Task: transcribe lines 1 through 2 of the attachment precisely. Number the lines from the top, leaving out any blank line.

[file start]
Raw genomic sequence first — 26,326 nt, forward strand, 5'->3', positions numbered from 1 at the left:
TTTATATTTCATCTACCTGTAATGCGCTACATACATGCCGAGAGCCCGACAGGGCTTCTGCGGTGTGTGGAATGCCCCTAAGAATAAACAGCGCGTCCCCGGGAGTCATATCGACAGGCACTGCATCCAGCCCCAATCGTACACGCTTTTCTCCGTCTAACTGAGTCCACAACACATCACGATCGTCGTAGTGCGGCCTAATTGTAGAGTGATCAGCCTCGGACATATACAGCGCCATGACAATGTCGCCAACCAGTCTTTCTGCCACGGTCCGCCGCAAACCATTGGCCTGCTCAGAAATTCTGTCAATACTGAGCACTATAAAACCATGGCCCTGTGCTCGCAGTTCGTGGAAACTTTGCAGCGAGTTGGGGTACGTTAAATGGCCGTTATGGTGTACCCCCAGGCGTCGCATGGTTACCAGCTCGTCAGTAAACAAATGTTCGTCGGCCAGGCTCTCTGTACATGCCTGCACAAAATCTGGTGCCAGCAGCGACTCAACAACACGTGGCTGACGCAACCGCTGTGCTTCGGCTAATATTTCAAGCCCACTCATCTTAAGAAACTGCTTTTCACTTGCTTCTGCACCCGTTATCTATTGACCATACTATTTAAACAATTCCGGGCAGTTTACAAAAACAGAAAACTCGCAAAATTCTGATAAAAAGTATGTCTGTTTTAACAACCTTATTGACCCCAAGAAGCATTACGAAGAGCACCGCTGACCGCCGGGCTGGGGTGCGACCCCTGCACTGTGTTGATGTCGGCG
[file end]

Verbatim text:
Raw genomic sequence first — 26,326 nt, forward strand, 5'->3', positions numbered from 1 at the left:
TTTATATTTCATCTACCTGTAATGCGCTACATACATGCCGAGAGCCCGACAGGGCTTCTGCGGTGTGTGGAATGCCCCTAAGAATAAACAGCGCGTCCCCGGGAGTCATATCGACAGGCACTGCATCCAGCCCCAATCGTACACGCTTTTCTCCGTCTAACTGAGTCCACAACACATCACGATCGTCGTAGTGCGGCCTAATTGTAGAGTGATCAGCCTCGGACATATACAGCGCCATGACAATGTCGCCAACCAGTCTTTCTGCCACGGTCCGCCGCAAACCATTGGCCTGCTCAGAAATTCTGTCAATACTGAGCACTATAAAACCATGGCCCTGTGCTCGCAGTTCGTGGAAACTTTGCAGCGAGTTGGGGTACGTTAAATGGCCGTTATGGTGTACCCCCAGGCGTCGCATGGTTACCAGCTCGTCAGTAAACAAATGTTCGTCGGCCAGGCTCTCTGTACATGCCTGCACAAAATCTGGTGCCAGCAGCGACTCAACAACACGTGGCTGACGCAACCGCTGTGCTTCGGCTAATATTTCAAGCCCACTCATCTTAAGAAACTGCTTTTCACTTGCTTCTGCACCCGTTATCTATTGACCATACTATTTAAACAATTCCGGGCAGTTTACAAAAACAGAAAACTCGCAAAATTCTGATAAAAAGTATGTCTGTTTTAACAACCTTATTGACCCCAAGAAGCATTACGAAGAGCACCGCTGACCGCCGGGCTGGGGTGCGACCCCTGCACTGTGTTGATGTCGGCG